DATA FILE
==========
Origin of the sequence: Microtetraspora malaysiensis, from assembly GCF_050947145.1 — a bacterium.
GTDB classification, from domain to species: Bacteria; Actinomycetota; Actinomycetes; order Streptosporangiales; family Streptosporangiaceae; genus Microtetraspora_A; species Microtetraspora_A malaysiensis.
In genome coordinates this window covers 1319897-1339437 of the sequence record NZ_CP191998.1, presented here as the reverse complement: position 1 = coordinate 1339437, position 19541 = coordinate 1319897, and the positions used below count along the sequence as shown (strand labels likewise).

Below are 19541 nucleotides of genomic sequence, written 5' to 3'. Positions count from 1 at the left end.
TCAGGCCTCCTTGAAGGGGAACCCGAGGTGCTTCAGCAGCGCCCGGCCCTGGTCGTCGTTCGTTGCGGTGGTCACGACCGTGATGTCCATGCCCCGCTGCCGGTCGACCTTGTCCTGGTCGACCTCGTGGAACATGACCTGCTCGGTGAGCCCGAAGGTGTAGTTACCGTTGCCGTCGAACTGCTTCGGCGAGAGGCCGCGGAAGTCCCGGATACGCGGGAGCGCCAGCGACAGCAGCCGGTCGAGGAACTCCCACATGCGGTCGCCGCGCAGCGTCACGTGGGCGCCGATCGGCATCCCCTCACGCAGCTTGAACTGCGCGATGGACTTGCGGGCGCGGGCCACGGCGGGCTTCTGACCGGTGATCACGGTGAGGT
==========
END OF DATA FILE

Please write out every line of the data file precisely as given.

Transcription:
Origin of the sequence: Microtetraspora malaysiensis, from assembly GCF_050947145.1 — a bacterium.
GTDB classification, from domain to species: Bacteria; Actinomycetota; Actinomycetes; order Streptosporangiales; family Streptosporangiaceae; genus Microtetraspora_A; species Microtetraspora_A malaysiensis.
In genome coordinates this window covers 1319897-1339437 of the sequence record NZ_CP191998.1, presented here as the reverse complement: position 1 = coordinate 1339437, position 19541 = coordinate 1319897, and the positions used below count along the sequence as shown (strand labels likewise).

Below are 19541 nucleotides of genomic sequence, written 5' to 3'. Positions count from 1 at the left end.
TCAGGCCTCCTTGAAGGGGAACCCGAGGTGCTTCAGCAGCGCCCGGCCCTGGTCGTCGTTCGTTGCGGTGGTCACGACCGTGATGTCCATGCCCCGCTGCCGGTCGACCTTGTCCTGGTCGACCTCGTGGAACATGACCTGCTCGGTGAGCCCGAAGGTGTAGTTACCGTTGCCGTCGAACTGCTTCGGCGAGAGGCCGCGGAAGTCCCGGATACGCGGGAGCGCCAGCGACAGCAGCCGGTCGAGGAACTCCCACATGCGGTCGCCGCGCAGCGTCACGTGGGCGCCGATCGGCATCCCCTCACGCAGCTTGAACTGCGCGATGGACTTGCGGGCGCGGGCCACGGCGGGCTTCTGACCGGTGATCACGGTGAGGT